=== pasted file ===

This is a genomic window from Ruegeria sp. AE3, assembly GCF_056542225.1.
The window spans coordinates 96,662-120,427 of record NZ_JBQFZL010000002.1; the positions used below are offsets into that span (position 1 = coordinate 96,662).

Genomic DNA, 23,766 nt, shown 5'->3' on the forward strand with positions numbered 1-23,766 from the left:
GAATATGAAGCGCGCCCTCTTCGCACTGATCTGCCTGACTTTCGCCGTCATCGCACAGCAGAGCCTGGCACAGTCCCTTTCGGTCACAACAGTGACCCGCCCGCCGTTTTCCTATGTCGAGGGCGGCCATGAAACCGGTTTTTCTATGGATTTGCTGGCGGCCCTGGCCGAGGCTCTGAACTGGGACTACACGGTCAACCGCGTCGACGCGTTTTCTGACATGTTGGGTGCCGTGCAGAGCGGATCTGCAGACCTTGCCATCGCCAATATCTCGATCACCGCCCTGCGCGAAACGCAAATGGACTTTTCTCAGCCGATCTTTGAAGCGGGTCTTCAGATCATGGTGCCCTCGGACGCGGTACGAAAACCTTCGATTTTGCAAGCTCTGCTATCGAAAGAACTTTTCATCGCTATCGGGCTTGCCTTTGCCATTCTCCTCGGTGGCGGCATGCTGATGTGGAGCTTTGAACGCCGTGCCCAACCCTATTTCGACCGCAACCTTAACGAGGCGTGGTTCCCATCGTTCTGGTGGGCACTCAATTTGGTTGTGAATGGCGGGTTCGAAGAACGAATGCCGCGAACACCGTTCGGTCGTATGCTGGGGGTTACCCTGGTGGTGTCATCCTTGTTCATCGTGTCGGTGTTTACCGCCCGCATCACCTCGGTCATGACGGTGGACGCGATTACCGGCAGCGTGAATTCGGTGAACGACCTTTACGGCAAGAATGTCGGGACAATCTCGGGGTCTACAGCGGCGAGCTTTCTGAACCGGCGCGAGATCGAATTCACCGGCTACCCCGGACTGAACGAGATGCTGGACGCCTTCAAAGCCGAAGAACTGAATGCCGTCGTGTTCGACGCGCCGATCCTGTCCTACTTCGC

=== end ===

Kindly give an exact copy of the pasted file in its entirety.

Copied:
This is a genomic window from Ruegeria sp. AE3, assembly GCF_056542225.1.
The window spans coordinates 96,662-120,427 of record NZ_JBQFZL010000002.1; the positions used below are offsets into that span (position 1 = coordinate 96,662).

Genomic DNA, 23,766 nt, shown 5'->3' on the forward strand with positions numbered 1-23,766 from the left:
GAATATGAAGCGCGCCCTCTTCGCACTGATCTGCCTGACTTTCGCCGTCATCGCACAGCAGAGCCTGGCACAGTCCCTTTCGGTCACAACAGTGACCCGCCCGCCGTTTTCCTATGTCGAGGGCGGCCATGAAACCGGTTTTTCTATGGATTTGCTGGCGGCCCTGGCCGAGGCTCTGAACTGGGACTACACGGTCAACCGCGTCGACGCGTTTTCTGACATGTTGGGTGCCGTGCAGAGCGGATCTGCAGACCTTGCCATCGCCAATATCTCGATCACCGCCCTGCGCGAAACGCAAATGGACTTTTCTCAGCCGATCTTTGAAGCGGGTCTTCAGATCATGGTGCCCTCGGACGCGGTACGAAAACCTTCGATTTTGCAAGCTCTGCTATCGAAAGAACTTTTCATCGCTATCGGGCTTGCCTTTGCCATTCTCCTCGGTGGCGGCATGCTGATGTGGAGCTTTGAACGCCGTGCCCAACCCTATTTCGACCGCAACCTTAACGAGGCGTGGTTCCCATCGTTCTGGTGGGCACTCAATTTGGTTGTGAATGGCGGGTTCGAAGAACGAATGCCGCGAACACCGTTCGGTCGTATGCTGGGGGTTACCCTGGTGGTGTCATCCTTGTTCATCGTGTCGGTGTTTACCGCCCGCATCACCTCGGTCATGACGGTGGACGCGATTACCGGCAGCGTGAATTCGGTGAACGACCTTTACGGCAAGAATGTCGGGACAATCTCGGGGTCTACAGCGGCGAGCTTTCTGAACCGGCGCGAGATCGAATTCACCGGCTACCCCGGACTGAACGAGATGCTGGACGCCTTCAAAGCCGAAGAACTGAATGCCGTCGTGTTCGACGCGCCGATCCTGTCCTACTTCGC